Sunday, November 30, 2008

Thanksgiving 2008: A Somewhat Local Feast

I didn't realize I was so on the cutting edge, but this Thanksgiving I decided to try a heritage breed turkey for Thanksgiving, and when visiting the City Seed Farmer's Market in New Haven in October, I jumped at the chance to order a local turkey from Northfordy Farm in Northford, CT. Peter the farmer said his turkeys were Narragansett. Perfect!

Then, City Seed's weekly email highlighted a recent article in the New York Times about Connecticut eaters flocking to local food sources, especially for Thanksgiving turkeys. I'm glad I got my order in early! Read the article here. (It even lists a farm stand on Daniels Farm Road, the road where my grandfather grew up in Trumbull, CT. The road is all housing developments now, but apparently there's still some farmland. I'll have to check it out soon.)

Last year I ordered a turkey from Gozzi's in Guilford, and their birds are the standard white breed. I didn't notice much difference in taste from a supermarket turkey, but I did take comfort in knowing where my food came from.

Last year's recipe involved brining the bird for a day ahead of time. It was very good, but very involved. First, a turkey wing poked a hole in the brining bag, so I had salty spiced iced water dripping into the cooler I had decided to put the large bird in. Fortunately I had the foresight to figure that a bag with a turkey and a few gallons of salty water would not fit on the bottom shelf of the fridge. But I worried about keeping the turkey cold enough in the cooler in the garage when the outside temperature wasn't very cold. That was last year.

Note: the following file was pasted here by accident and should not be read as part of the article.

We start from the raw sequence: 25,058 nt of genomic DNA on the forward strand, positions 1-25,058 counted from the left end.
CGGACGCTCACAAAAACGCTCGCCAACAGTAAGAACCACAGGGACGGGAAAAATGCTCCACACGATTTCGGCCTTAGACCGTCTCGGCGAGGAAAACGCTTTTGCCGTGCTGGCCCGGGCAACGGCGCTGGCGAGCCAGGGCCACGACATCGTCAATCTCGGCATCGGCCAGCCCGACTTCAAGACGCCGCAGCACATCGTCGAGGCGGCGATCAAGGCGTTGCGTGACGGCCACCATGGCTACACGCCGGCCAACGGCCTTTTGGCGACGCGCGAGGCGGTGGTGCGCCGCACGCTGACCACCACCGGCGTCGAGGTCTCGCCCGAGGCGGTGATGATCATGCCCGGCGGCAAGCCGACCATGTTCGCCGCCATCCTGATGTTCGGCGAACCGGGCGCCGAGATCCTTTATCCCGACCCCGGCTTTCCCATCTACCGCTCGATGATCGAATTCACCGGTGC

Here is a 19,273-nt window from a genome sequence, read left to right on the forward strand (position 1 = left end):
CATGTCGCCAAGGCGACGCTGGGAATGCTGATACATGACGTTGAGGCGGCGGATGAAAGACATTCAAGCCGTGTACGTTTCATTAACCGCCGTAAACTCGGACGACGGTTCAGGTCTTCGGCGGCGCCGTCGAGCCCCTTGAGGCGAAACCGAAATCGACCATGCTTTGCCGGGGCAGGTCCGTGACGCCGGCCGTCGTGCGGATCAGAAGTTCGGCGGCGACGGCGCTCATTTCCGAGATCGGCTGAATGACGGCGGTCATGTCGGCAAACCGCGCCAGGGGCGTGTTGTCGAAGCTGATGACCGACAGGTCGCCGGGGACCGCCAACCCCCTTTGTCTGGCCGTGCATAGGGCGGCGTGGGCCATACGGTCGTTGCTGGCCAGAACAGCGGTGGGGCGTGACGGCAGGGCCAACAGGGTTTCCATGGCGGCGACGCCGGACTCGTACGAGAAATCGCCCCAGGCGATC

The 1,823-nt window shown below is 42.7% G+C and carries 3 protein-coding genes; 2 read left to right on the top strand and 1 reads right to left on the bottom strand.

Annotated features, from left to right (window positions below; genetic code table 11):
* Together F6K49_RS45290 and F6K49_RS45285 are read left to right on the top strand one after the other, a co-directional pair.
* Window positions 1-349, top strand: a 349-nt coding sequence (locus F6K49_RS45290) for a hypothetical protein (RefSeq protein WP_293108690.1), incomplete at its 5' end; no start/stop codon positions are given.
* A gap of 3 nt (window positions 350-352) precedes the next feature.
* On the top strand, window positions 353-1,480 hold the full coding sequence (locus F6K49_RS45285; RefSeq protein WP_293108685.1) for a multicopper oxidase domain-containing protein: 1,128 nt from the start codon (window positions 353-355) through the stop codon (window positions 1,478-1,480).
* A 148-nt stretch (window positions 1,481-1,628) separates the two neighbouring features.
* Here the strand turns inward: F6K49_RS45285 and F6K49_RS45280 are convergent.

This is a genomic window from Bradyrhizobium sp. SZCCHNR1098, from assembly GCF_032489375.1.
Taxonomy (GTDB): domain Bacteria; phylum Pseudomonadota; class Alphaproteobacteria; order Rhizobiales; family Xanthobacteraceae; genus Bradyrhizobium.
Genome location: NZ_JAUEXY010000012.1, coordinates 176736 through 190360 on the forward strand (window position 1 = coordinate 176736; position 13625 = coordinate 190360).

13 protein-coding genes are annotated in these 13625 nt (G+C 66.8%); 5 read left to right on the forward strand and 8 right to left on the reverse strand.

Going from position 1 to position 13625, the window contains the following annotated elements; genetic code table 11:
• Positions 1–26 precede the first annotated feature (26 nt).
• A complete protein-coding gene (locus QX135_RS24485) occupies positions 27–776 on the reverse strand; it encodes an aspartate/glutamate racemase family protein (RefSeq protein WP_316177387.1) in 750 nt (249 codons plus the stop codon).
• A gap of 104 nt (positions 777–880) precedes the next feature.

This year, I went with a simpler recipe from Martha Stewart's Everyday Food. We picked the 17 pound turkey up on Wednesday, so brining was out of the question. The mustard and brown sugar glazed turkey was moist and delicious!

The heritage breed tasted "turkier" than supermarket turkey--the white meat wasn't as white and the dark meat was pretty dark, but not gamey.

Not everything was local, but we tried:

Pleasant Cow Cheese, Sankow's Beaver Brook Farm, Lyme, CT
Goat Cheese, Northfordy Farm, Northford, CT
Heritage Breed Turkey, Northfordy Farm, Northford, CT
Potatoes, Maine
Apples for homemade apple pie, Lyman Orchards
Rhubarb for homemade rhubarb pie, Olde Gate Farm, Wallingford, CT

We didn't have a big group this year, just my husband's parents and brother, but it was a lovely and relaxing day.

I think a good meal was had by all, from oldest to youngest.

And by 6pm, the guests had left, the dishes were mostly done, and the beginnings of turkey soup were simmering on the stove.

And by the way, the turkey enchiladas we had tonight (with another batch in the freezer for another dinner) were a good way to sneak the leftovers upon those who protest, "Oh yuck! Not turkey AGAIN!!"

How was your Thanksgiving?

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